The Making of a Queen
by Sam Getty
Broadcast 7.6 & 7.9.2021

A queen bee (center) in her hive. Photo by Levi Asay, CC 3.0.

 

Listen:

 

It is a warm summer day and the beehive is alive with activity. I am working with a local honeybee expert to learn more about the art of beekeeping and this is my first solo trip. As I approach the teaching hive I can hear the soft buzz of the honeybees. It is impossible to see, for an outsider like myself, but the current queen is ill and her servants have decided her reign must end. A worker bee begins to construct a new wax cell, the start of a new generation. I spot the new cell easily as it is different from the thousands of cells that have come before it. The new cell is longer and more spacious. It is fit for royalty and I know it will soon house the new infant queen.

Queen honeybee cell. Photo by Shawn Caza, CC 3.0.

Once the new queen’s cell has been completed, the soon-to-be former queen lays a single egg inside. It looks like a small pale bead, shining and glistening under the summer sun as I pull one comb from the hive for inspection. The comb is sticky, covered in honey and a waxy glue called propolis. I remove each frame in the hive and examine it before carefully returning it.

Three days later, when the egg hatches, worker bees will feed the new queen-to-be a strict diet of rich royal jelly. After another five and a half days the larva changes into a pupa, and seven days later the new queen’s cell is sealed shut to hide her from my prying eyes. She then undergoes metamorphosis to achieve her final form, a full-grown adult with the ability to rule a colony.

It has been a total of fifteen and a half days since I last checked the hive and the new queen began her life. My anticipation is high as I carefully pry open the hive once again in the hopes of sneaking just a quick peek at the newest member of the royal family. I let out a little squeal of joy when I spot her, then scramble to retrieve my phone to sneak a quick picture. Once the new virgin queen emerges from her cell, she spends four to five days wandering about the massive hive searching for any rival queen cells, destroying them in a dramatic act of sororicide with a lethal sting. In addition to killing any of her rival sisters, the newly hatched queen will also plot the ultimate coup and kill her mother in order to inherit her throne and take over the hive.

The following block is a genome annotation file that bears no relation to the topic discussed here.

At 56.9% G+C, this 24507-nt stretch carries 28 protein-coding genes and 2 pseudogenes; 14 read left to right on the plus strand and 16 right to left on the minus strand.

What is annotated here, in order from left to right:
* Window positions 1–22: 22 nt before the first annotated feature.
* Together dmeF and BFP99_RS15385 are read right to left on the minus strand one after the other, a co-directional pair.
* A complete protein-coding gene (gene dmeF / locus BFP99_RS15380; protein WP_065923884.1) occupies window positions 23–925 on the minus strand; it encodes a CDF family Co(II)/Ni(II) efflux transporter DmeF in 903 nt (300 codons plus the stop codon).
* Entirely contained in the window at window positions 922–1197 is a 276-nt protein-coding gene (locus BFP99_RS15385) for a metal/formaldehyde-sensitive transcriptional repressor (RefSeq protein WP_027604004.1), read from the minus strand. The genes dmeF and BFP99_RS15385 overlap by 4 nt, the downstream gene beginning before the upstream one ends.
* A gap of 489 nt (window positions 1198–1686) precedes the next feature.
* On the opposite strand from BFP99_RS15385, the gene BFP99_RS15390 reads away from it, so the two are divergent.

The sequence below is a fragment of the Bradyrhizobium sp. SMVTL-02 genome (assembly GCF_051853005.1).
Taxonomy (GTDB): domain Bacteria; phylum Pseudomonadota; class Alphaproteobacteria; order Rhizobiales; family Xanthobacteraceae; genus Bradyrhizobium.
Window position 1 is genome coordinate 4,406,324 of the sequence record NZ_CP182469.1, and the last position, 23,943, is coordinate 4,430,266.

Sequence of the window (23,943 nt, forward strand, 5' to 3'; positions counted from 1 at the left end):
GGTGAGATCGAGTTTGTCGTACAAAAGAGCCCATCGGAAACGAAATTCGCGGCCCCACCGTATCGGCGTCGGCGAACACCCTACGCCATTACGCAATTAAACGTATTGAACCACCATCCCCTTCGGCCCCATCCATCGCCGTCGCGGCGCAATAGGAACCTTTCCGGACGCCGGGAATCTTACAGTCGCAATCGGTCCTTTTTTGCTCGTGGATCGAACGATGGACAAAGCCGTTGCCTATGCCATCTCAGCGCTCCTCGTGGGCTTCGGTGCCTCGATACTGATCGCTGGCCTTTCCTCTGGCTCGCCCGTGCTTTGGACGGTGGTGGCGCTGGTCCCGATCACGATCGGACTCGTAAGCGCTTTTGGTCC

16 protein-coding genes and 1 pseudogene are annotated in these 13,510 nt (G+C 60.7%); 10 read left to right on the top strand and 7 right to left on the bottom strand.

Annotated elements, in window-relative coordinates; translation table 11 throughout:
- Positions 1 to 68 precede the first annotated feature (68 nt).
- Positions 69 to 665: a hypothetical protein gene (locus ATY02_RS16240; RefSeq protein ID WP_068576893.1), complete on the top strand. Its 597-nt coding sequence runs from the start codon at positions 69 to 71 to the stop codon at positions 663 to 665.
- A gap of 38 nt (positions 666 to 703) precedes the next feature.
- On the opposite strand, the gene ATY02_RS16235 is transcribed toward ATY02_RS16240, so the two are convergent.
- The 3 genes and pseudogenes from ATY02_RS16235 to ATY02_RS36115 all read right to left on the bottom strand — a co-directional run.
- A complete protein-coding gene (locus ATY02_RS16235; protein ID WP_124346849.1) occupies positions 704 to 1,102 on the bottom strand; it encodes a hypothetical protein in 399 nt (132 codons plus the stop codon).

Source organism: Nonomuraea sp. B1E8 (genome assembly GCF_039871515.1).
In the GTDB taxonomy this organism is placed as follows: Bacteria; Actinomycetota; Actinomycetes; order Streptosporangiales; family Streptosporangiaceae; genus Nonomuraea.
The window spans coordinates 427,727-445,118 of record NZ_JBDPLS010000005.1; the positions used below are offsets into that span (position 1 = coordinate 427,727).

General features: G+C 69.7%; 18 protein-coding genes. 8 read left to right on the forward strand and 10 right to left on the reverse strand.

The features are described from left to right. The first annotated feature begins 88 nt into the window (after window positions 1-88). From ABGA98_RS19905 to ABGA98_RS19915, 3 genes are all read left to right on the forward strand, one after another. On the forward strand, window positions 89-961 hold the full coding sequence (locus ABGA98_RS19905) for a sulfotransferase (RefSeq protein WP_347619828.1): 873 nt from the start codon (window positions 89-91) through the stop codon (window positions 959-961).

Once the hive is hers, the queen will release sweet pheromones that can be detected by male bees, called drones, at remarkable distances. These pheromones drive the drones into a mating frenzy that can last for days. The newly established queen will hurry from the hive and fly into the swarm of drones where she will be impaled and mated by the males, who will then die minutes after copulation. Unfortunately, I am not able to spot the swarm as they will often ascend up to 120 feet up into the sky, making them tricky to locate.

The queen will mate with four to fifty different males in the span of a mating flight, thereby fertilizing all of the eggs she will ever produce over the course of her life. She can then produce up to 2,000 eggs a day! I look forward to watching this queen rule her kingdom until the day she, too, will become too weak to continue, and will be assassinated by one of her daughters and the cycle will repeat itself again.

 


Every week since 1991, Field Notes has inquired about Montana’s natural history. Field Notes are written by naturalists, students, and listeners about the puzzle-tree bark, eagle talons, woolly aphids, and giant puffballs of Western, Central and Southwestern Montana and aired weekly on Montana Public Radio.

Click here to read and listen to more Field Notes. Field Notes is available as a podcast! Subscribe on iTunesGoogle Play, or wherever you listen to podcasts.

Interested in writing a Field Note? Contact Allison De Jong, Field Notes editor, at adejong [at] montananaturalist [dot] org or 406.327.0405.

Want to learn more about our programs as well as fun natural history facts and seasonal phenology? Sign up for our e-newsletter! You can also become a member and get discounts on our programs as well as free reciprocal admission to 300+ science centers in North America!